Larry Lake and his wife, Kathy, were living a comfortable life in the Dallas suburbs until October 2010, when federal agents abruptly descended on their Colleyville home and left with some $6 million in cash.
The money, it seems, was legit, simply the revenue from Lakes' companies, namely Grapevine Drug Mart, where he was a pharmacist, and VIP Finance, his auto title loan company. Shielding it from the IRS, as the couple was accused of doing, was not.
In October 2012, the Lakes were charged with multiple counts of tax evasion, having grossly under reported their income between 2006 and 2008. They owed the IRS some $4.8 million.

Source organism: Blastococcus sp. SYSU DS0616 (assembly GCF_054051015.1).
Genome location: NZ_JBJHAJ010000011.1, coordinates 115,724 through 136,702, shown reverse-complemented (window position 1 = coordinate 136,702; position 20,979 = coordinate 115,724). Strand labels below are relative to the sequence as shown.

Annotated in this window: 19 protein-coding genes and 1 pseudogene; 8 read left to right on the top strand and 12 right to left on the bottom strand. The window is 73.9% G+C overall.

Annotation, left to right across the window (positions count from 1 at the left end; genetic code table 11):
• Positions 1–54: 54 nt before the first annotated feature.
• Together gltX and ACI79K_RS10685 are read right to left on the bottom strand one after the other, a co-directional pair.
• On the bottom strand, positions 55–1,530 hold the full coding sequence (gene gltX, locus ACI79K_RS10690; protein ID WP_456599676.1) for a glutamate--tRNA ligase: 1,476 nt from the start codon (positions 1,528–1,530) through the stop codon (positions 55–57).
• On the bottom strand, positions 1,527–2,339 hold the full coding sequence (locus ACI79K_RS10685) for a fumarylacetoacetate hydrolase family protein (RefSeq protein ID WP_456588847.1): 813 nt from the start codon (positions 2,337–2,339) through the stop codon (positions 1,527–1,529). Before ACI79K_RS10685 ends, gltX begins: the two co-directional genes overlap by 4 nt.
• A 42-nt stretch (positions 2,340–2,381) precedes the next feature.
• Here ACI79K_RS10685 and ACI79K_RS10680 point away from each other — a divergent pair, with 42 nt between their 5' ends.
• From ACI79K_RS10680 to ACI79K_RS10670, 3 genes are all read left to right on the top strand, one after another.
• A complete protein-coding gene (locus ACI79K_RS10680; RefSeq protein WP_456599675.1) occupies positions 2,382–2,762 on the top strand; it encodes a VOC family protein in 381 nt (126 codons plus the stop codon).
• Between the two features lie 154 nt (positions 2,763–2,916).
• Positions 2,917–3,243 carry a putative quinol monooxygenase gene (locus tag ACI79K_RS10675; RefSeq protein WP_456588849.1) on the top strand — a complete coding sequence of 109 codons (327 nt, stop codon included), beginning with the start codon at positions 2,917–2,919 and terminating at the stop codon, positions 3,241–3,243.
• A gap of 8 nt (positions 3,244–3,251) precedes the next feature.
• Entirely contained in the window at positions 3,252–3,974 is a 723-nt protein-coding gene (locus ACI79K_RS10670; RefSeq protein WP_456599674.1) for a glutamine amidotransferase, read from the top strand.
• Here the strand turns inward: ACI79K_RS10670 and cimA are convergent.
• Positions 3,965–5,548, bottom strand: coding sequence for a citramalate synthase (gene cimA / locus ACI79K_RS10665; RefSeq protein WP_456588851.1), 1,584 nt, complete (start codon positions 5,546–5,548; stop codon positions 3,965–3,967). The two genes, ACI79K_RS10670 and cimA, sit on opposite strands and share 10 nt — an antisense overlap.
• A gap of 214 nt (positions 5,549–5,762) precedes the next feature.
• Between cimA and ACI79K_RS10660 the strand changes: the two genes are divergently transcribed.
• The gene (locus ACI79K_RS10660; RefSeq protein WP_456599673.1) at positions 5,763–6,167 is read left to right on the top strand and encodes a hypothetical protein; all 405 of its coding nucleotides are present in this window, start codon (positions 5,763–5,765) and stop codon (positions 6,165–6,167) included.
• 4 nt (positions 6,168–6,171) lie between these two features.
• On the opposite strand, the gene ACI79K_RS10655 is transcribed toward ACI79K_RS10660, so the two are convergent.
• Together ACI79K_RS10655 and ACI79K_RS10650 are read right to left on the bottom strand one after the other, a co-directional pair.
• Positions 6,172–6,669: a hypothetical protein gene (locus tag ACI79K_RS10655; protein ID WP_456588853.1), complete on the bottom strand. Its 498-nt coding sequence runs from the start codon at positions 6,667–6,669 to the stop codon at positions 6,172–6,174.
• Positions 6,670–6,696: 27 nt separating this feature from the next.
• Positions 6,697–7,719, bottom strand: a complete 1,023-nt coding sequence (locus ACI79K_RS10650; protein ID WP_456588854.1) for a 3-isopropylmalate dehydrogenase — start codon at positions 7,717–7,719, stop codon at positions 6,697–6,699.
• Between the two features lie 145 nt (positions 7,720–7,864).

They were also accused of committing bankruptcy fraud for concealing some $3 million held in E*Trade and Compass Bank accounts just before the couple filed for bankruptcy in 2004.
Lake was convicted this week on three counts of tax evasion and one count of bankruptcy fraud for which he faces a maximum 16 years in prison and $1 million fine. His wife died in December after a nine-year battle with cancer, according to obituaries, and so won't go on trial.
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At least the IRS shouldn't have any trouble getting paid. On top of the $6 million from Lake's home, the government seized $9.3 million from more than a dozen of the Lakes' bank accounts.